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Accepted Paper:

The continued stigma of criminalization: The Madaris of Uttar Pradesh, India and their social-cultural mode of life  
Abir Lal Mazumder (University of Hyderabad, India)

Paper short abstract:

The paper seeks to understand the Madari community and their historical tryst with criminalization which has continued to affect their social-cultural mode of life through the colonial and post-colonial period. I use my ethnographic study in the state of Uttar Pradesh to discuss their social stigma.

Paper long abstract:

India in the colonial period came under British mode of social-cultural existence. These included the fact that many communities were criminalized because of their way of life, living by traveling in a nomadic mode of life. In other cases, some practices such as street performances-dance, street theatre or magic, especially with involvement of animals was banned. Amongst the performing groups is a community who are known as Fakirs or Faqeer. Fakir is an Arabic term which refers to those who have accepted an austere life of poverty. In the state of Uttar Pradesh the Fakirs are referred to as Madari Faqirs. The Madari Fakirs have been traditional street magicians who used bears as a part of their act. Although the British put an end to most of these street performances, the bear acts were allowed and even patronized. However, in the post-independence period with the ban on use of forest animals for such acts the Madaris were left without a means livelihood, many turned to adopt monkeys while others continued performing in the streets without any animal companions. Interviews I conducted with the Madaris in the state of Uttar Pradesh reveal that many within the community continue to be picked on by Indian police. They are often forced into testifying for petty cases of theft or highway robbery and even custodial cases at the whims of the law enforcers. The paper seeks to understand this facet of historical criminalization and how it directed my ethnographic narratives of understanding the community.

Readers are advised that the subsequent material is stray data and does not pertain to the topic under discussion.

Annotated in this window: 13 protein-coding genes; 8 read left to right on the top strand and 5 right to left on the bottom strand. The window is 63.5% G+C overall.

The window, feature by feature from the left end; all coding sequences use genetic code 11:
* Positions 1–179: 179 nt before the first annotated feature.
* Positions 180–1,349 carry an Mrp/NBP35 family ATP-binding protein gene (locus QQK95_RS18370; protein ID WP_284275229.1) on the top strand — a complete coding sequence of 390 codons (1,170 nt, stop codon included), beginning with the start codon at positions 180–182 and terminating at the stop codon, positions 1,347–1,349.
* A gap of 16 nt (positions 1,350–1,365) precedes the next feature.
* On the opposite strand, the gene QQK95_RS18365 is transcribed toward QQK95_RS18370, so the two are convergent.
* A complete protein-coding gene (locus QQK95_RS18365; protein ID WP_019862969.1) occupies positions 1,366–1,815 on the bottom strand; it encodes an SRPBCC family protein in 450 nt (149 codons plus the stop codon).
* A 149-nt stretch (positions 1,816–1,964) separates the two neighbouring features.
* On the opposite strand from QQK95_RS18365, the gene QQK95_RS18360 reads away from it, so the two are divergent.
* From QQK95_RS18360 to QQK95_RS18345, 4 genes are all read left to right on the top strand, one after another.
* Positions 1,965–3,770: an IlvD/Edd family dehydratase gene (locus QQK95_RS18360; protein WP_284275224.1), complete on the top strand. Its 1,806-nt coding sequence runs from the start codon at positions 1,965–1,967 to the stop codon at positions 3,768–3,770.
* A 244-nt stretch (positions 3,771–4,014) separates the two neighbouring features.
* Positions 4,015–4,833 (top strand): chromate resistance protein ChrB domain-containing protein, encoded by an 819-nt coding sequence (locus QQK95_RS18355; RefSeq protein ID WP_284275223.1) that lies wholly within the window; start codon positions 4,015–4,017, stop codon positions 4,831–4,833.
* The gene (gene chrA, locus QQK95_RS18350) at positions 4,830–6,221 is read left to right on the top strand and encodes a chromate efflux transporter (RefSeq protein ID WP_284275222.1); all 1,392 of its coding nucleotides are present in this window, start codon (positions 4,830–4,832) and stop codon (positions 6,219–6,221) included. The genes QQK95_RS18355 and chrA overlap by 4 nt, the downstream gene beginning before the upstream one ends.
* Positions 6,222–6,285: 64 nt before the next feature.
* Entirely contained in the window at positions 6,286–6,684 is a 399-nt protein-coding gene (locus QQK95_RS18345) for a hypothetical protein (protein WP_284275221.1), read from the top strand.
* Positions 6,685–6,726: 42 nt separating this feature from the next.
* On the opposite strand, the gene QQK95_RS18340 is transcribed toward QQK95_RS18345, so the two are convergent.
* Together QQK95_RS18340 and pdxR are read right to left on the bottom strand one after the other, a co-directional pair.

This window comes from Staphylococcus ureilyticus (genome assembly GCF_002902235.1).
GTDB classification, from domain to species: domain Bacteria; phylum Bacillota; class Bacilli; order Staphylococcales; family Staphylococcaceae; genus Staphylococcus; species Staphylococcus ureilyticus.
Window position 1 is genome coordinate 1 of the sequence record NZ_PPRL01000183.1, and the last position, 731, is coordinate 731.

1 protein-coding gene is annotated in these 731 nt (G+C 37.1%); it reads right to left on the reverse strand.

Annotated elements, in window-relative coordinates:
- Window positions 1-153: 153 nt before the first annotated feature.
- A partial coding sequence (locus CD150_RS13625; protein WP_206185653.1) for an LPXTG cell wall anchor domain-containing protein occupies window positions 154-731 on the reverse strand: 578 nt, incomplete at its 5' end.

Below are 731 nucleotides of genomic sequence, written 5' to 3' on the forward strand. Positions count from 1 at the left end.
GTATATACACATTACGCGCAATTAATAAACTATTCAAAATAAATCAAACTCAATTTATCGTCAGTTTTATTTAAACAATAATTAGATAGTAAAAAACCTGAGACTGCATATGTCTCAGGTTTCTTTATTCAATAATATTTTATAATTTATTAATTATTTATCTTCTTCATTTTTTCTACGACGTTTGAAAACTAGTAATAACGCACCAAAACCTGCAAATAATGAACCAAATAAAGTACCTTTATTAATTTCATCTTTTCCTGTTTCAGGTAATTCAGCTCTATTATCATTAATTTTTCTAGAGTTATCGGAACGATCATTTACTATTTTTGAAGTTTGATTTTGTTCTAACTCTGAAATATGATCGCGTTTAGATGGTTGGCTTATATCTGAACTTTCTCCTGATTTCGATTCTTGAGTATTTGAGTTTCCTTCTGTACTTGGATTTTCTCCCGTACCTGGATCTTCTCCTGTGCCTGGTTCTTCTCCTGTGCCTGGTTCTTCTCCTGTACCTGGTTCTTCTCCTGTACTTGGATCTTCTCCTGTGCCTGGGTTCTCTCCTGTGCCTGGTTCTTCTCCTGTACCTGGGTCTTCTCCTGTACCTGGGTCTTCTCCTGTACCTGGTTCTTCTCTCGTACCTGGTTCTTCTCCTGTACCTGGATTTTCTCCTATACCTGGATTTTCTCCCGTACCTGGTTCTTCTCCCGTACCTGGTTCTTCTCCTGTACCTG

Panel OP304
Doing and undoing ethics, methods, and positionality in the anthropology of crime and criminalisation [AnthroCrime Network]
  Session 1